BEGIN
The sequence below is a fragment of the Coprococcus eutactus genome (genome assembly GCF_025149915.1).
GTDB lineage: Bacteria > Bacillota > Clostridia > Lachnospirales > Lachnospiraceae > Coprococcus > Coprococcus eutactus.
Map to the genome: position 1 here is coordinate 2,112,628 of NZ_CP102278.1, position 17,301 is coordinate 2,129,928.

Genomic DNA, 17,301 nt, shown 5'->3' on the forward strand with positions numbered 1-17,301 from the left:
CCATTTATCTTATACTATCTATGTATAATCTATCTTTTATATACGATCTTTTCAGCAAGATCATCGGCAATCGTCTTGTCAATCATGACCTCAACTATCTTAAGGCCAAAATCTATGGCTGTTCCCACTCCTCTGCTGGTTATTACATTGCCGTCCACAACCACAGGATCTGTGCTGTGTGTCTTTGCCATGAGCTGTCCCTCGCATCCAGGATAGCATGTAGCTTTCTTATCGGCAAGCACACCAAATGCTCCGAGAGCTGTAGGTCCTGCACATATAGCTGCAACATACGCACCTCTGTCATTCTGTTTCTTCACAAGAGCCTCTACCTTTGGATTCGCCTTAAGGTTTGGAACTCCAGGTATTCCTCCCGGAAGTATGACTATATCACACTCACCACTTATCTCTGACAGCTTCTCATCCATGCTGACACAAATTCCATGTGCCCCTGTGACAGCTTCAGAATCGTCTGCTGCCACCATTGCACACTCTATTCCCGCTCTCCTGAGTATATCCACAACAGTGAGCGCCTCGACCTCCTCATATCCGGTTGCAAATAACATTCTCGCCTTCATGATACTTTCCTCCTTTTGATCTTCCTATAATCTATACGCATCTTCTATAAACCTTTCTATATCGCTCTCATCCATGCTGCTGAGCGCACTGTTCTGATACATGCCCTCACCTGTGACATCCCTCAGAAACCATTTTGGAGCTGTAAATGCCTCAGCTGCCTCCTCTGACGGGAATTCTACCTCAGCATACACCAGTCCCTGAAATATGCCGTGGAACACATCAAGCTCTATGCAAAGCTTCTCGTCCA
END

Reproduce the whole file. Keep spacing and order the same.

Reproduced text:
The sequence below is a fragment of the Coprococcus eutactus genome (genome assembly GCF_025149915.1).
GTDB lineage: Bacteria > Bacillota > Clostridia > Lachnospirales > Lachnospiraceae > Coprococcus > Coprococcus eutactus.
Map to the genome: position 1 here is coordinate 2,112,628 of NZ_CP102278.1, position 17,301 is coordinate 2,129,928.

Genomic DNA, 17,301 nt, shown 5'->3' on the forward strand with positions numbered 1-17,301 from the left:
CCATTTATCTTATACTATCTATGTATAATCTATCTTTTATATACGATCTTTTCAGCAAGATCATCGGCAATCGTCTTGTCAATCATGACCTCAACTATCTTAAGGCCAAAATCTATGGCTGTTCCCACTCCTCTGCTGGTTATTACATTGCCGTCCACAACCACAGGATCTGTGCTGTGTGTCTTTGCCATGAGCTGTCCCTCGCATCCAGGATAGCATGTAGCTTTCTTATCGGCAAGCACACCAAATGCTCCGAGAGCTGTAGGTCCTGCACATATAGCTGCAACATACGCACCTCTGTCATTCTGTTTCTTCACAAGAGCCTCTACCTTTGGATTCGCCTTAAGGTTTGGAACTCCAGGTATTCCTCCCGGAAGTATGACTATATCACACTCACCACTTATCTCTGACAGCTTCTCATCCATGCTGACACAAATTCCATGTGCCCCTGTGACAGCTTCAGAATCGTCTGCTGCCACCATTGCACACTCTATTCCCGCTCTCCTGAGTATATCCACAACAGTGAGCGCCTCGACCTCCTCATATCCGGTTGCAAATAACATTCTCGCCTTCATGATACTTTCCTCCTTTTGATCTTCCTATAATCTATACGCATCTTCTATAAACCTTTCTATATCGCTCTCATCCATGCTGCTGAGCGCACTGTTCTGATACATGCCCTCACCTGTGACATCCCTCAGAAACCATTTTGGAGCTGTAAATGCCTCAGCTGCCTCCTCTGACGGGAATTCTACCTCAGCATACACCAGTCCCTGAAATATGCCGTGGAACACATCAAGCTCTATGCAAAGCTTCTCGTCCA